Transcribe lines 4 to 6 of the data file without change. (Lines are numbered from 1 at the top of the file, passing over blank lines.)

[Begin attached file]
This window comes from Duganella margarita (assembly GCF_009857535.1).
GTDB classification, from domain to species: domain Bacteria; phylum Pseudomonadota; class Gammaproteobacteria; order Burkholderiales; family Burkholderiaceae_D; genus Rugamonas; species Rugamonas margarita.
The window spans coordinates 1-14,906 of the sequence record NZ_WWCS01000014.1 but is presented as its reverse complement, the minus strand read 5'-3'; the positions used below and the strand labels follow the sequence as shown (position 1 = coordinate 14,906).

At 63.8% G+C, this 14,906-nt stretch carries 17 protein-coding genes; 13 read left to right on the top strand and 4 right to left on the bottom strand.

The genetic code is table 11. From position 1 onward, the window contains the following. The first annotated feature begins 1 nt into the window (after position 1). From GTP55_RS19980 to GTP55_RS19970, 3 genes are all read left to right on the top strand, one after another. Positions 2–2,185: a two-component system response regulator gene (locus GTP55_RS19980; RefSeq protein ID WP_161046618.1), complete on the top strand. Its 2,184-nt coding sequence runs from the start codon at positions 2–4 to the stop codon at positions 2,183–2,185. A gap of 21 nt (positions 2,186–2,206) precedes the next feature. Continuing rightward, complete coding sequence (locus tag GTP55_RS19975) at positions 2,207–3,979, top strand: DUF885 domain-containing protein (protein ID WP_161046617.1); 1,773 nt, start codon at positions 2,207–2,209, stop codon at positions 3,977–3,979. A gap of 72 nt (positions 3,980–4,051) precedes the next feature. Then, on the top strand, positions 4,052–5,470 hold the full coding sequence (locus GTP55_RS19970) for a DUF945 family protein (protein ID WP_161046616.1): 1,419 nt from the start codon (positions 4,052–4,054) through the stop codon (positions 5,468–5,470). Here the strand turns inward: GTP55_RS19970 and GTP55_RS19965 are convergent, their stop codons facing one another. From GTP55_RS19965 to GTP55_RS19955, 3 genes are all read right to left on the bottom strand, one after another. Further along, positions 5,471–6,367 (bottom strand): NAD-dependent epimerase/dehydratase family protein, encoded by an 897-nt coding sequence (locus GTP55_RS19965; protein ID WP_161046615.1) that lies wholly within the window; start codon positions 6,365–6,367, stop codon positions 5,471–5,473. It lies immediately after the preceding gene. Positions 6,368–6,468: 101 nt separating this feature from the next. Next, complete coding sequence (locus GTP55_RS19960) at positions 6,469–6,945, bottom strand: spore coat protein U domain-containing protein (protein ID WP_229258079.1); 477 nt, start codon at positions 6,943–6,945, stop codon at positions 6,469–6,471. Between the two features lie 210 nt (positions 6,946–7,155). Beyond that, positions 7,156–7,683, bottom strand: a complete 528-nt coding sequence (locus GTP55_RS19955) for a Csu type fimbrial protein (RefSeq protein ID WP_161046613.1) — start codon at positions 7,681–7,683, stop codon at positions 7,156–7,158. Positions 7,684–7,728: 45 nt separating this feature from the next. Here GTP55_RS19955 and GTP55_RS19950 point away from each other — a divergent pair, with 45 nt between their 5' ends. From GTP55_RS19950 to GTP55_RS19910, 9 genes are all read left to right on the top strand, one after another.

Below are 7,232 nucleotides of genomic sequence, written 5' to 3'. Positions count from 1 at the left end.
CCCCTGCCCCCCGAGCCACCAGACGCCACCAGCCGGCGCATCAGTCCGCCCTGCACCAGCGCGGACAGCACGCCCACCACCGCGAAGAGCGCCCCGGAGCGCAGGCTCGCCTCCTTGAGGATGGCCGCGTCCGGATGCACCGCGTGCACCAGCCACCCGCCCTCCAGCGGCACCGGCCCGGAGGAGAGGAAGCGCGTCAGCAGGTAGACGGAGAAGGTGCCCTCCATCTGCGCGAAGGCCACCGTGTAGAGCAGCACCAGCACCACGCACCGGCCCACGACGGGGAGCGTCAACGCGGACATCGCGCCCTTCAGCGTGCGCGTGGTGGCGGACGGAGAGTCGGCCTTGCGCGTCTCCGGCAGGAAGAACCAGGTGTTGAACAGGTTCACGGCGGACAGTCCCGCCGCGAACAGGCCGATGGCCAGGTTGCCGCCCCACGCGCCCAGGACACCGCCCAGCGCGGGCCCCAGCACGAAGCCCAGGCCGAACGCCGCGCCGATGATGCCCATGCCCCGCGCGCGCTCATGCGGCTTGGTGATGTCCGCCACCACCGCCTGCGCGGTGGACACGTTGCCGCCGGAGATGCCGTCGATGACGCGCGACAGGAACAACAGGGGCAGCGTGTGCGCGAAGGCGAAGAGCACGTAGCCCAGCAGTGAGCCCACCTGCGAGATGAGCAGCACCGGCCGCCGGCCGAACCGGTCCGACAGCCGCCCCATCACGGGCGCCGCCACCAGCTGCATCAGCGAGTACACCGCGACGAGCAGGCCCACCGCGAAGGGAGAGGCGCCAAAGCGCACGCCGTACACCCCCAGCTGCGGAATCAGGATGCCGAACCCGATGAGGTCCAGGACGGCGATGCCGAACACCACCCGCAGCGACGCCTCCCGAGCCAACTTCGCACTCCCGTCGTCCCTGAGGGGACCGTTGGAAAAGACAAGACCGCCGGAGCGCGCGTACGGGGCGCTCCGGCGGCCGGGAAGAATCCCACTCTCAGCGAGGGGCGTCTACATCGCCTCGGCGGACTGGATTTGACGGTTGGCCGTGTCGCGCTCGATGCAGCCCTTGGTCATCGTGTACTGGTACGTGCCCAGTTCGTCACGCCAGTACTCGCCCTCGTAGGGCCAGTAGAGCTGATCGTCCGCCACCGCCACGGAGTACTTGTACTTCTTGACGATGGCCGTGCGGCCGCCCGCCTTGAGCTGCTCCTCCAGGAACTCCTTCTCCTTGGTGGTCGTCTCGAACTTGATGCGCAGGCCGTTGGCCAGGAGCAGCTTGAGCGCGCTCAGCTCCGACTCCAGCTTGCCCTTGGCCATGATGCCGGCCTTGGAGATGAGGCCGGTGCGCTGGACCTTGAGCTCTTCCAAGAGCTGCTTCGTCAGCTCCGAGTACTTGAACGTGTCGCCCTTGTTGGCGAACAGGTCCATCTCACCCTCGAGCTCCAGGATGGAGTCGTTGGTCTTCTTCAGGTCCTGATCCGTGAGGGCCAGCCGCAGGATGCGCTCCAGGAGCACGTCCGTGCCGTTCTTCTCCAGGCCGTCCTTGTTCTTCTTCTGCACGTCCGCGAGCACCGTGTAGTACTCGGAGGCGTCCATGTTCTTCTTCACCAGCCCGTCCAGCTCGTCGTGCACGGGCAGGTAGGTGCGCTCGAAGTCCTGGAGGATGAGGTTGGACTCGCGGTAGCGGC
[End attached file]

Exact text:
At 63.8% G+C, this 14,906-nt stretch carries 17 protein-coding genes; 13 read left to right on the top strand and 4 right to left on the bottom strand.

The genetic code is table 11. From position 1 onward, the window contains the following. The first annotated feature begins 1 nt into the window (after position 1). From GTP55_RS19980 to GTP55_RS19970, 3 genes are all read left to right on the top strand, one after another. Positions 2–2,185: a two-component system response regulator gene (locus GTP55_RS19980; RefSeq protein ID WP_161046618.1), complete on the top strand. Its 2,184-nt coding sequence runs from the start codon at positions 2–4 to the stop codon at positions 2,183–2,185. A gap of 21 nt (positions 2,186–2,206) precedes the next feature. Continuing rightward, complete coding sequence (locus tag GTP55_RS19975) at positions 2,207–3,979, top strand: DUF885 domain-containing protein (protein ID WP_161046617.1); 1,773 nt, start codon at positions 2,207–2,209, stop codon at positions 3,977–3,979. A gap of 72 nt (positions 3,980–4,051) precedes the next feature. Then, on the top strand, positions 4,052–5,470 hold the full coding sequence (locus GTP55_RS19970) for a DUF945 family protein (protein ID WP_161046616.1): 1,419 nt from the start codon (positions 4,052–4,054) through the stop codon (positions 5,468–5,470). Here the strand turns inward: GTP55_RS19970 and GTP55_RS19965 are convergent, their stop codons facing one another. From GTP55_RS19965 to GTP55_RS19955, 3 genes are all read right to left on the bottom strand, one after another. Further along, positions 5,471–6,367 (bottom strand): NAD-dependent epimerase/dehydratase family protein, encoded by an 897-nt coding sequence (locus GTP55_RS19965; protein ID WP_161046615.1) that lies wholly within the window; start codon positions 6,365–6,367, stop codon positions 5,471–5,473. It lies immediately after the preceding gene. Positions 6,368–6,468: 101 nt separating this feature from the next. Next, complete coding sequence (locus GTP55_RS19960) at positions 6,469–6,945, bottom strand: spore coat protein U domain-containing protein (protein ID WP_229258079.1); 477 nt, start codon at positions 6,943–6,945, stop codon at positions 6,469–6,471. Between the two features lie 210 nt (positions 6,946–7,155). Beyond that, positions 7,156–7,683, bottom strand: a complete 528-nt coding sequence (locus GTP55_RS19955) for a Csu type fimbrial protein (RefSeq protein ID WP_161046613.1) — start codon at positions 7,681–7,683, stop codon at positions 7,156–7,158. Positions 7,684–7,728: 45 nt separating this feature from the next. Here GTP55_RS19955 and GTP55_RS19950 point away from each other — a divergent pair, with 45 nt between their 5' ends. From GTP55_RS19950 to GTP55_RS19910, 9 genes are all read left to right on the top strand, one after another.

Below are 7,232 nucleotides of genomic sequence, written 5' to 3'. Positions count from 1 at the left end.